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Discussion Starter #7 (Edited)
Looks good so far.
You may want to have a crane in and rotate your shop 90 degrees before you take more pics though.lol
I'll have to look into why the pictures are showing up like this. Nobodies going to want to help me if they have to hurt their neck looking at my pictures.. lol
 

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Discussion Starter #9 (Edited)
The weird thing is the pictures show up normal on my computer. They rotate on the forum for some odd reason. I will figure it out for next time I post though.
 

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I tried to post this yesterday but didn't have time. This is a rough drawing of what the end grain should look like if the slabs are bookmatched. The dotted line is the cut line

ForumRunner_20131128_090613.jpg
 

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Discussion Starter #11 (Edited)
I tried to post this yesterday but didn't have time. This is a rough drawing of what the end grain should look like if the slabs are bookmatched. The dotted line is the cut line

View attachment 83846

So my Dad was right. I do have to put the end grains opposite to put it together or the joint will fail??

That means I will have to have 1 live edge pointed up and on the other side the live edge will have to point down??

I went out and took a picture of how I have prepped this up for when I join them. I'm pretty sure now this is NOT going to work. Am I right?
 

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I don't think the joint will fail by any means. Normally when glueing up a panel, you try to flip flop each piece to keep the whole top from cupping one way or the other. With such large and thick pieces, this may not be the case. You could possibly look into ways of reinforcing each piece from the bottom by attaching a brace with slotted holes. This will help keep them from cupping, and the slotted holes will still allow the wood to move during each season.

Do you know what the moisture content of the slabs are? Were they kiln dried?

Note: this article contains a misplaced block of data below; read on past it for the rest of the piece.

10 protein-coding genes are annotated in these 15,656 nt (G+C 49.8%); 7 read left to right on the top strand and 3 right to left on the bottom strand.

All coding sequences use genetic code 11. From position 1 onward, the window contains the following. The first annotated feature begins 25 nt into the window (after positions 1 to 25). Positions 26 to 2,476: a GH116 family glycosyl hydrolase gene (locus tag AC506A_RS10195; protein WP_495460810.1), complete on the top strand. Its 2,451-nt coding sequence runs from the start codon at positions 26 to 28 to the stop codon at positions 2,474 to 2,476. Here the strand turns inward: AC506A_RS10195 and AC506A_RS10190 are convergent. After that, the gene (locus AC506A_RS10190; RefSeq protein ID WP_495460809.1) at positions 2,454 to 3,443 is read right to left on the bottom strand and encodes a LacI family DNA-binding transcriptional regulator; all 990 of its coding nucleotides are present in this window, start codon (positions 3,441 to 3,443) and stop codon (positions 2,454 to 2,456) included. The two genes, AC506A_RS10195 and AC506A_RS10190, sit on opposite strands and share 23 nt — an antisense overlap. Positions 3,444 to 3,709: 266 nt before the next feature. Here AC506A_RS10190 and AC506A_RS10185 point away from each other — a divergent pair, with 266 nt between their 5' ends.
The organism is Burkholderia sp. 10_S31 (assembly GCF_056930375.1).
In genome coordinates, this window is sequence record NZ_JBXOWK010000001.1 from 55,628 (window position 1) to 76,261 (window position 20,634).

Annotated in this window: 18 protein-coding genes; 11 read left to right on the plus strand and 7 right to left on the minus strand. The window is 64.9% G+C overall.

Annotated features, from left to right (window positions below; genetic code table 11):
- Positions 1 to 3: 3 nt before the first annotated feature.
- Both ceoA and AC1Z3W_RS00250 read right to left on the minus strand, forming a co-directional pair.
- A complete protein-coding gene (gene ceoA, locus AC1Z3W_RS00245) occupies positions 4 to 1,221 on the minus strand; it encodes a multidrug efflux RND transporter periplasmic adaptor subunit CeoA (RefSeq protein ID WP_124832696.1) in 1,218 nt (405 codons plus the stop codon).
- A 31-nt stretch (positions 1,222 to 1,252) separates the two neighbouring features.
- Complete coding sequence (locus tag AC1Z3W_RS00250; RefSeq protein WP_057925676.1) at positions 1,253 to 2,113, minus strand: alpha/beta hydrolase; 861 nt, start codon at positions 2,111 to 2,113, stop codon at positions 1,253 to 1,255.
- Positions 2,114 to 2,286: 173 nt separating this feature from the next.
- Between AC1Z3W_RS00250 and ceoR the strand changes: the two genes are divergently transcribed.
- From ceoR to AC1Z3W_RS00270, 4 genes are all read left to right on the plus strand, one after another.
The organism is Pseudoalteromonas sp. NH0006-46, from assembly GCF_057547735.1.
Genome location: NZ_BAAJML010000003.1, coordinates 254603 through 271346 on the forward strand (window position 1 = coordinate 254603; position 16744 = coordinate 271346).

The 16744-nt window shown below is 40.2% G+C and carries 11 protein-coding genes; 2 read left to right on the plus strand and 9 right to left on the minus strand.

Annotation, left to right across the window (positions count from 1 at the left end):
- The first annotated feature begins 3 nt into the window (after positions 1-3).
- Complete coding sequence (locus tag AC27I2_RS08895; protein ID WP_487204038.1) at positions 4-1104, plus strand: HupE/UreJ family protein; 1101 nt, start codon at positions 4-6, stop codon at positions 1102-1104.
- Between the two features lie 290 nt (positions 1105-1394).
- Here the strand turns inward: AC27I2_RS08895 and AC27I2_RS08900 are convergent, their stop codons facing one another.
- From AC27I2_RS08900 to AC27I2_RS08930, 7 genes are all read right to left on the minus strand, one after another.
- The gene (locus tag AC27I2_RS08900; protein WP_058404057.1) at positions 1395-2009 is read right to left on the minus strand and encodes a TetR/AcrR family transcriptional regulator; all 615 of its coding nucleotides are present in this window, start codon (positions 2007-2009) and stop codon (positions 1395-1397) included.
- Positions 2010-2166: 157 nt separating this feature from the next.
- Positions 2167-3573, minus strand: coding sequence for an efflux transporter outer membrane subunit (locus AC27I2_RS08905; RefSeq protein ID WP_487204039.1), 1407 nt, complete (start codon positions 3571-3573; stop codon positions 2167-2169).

I'm having trouble picturing how those two pieces are sitting with the bookmatched faces both pointing up. If that is the case, it must have been sliced right down the center of the log? Does anyone else care to weigh in on this?
 

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Discussion Starter #13
I don't think the joint will fail by any means. Normally when glueing up a panel, you try to flip flop each piece to keep the whole top from cupping one way or the other. With such large and thick pieces, this may not be the case. You could possibly look into ways of reinforcing each piece from the bottom by attaching a brace with slotted holes. This will help keep them from cupping, and the slotted holes will still allow the wood to move during each season.

Do you know what the moisture content of the slabs are? Were they kiln dried?

I'm having trouble picturing how those two pieces are sitting with the bookmatched faces both pointing up. If that is the case, it must have been sliced right down the center of the log? Does anyone else care to weigh in on this?
Ok. That's great because I want to have the live the edge the same on both sides of the table.

I'm not sure of the exact moisture content, but I do know that they were kiln dried. It seems to be very dry wood.

I will surely brace the bottom if that's what has to be done. Do you think 2 braces would be enough ?

Thanks for the help.
 

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I think that one on either end (running from live edge side across joint to other live edge side) will help it from cupping. Seeing as how you are a welder, are you making the base for this table out of steal as well? Either way some strong steal would make the best support in my opinion. Maybe some square tube or some heavy angle. Just make sure you elongate the holes in the metal.

No problem, that's what the forum is for!
 

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Discussion Starter #15 (Edited)
Yes I make all my frame from steel. So to connect the frame to the wood I will weld on a 3/8"x2" flat bar on each side of the frame and i will elongate the holes forsure. Sure glad I joined this forum!
 

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I did a large live edge coffee table 30 years ago, I stood the two pieces on edge, routed a 1/2" wide slot/pocket in each, approx. an 1-1/2" deep. I then buried/glued a strip of of plywood that was smooth on both sides in place. Such has kept the two pieces in place up & down at the glue joint, then routed in three places under neath spots to hold pieces of 3/4" angle iron. I tapered the ends, thus making it much more difficult to see, it has worked well, you can't see any movement at all.

I'm NOT saying this is the only way, but worked for me.

I wish you well,

Dale in Indy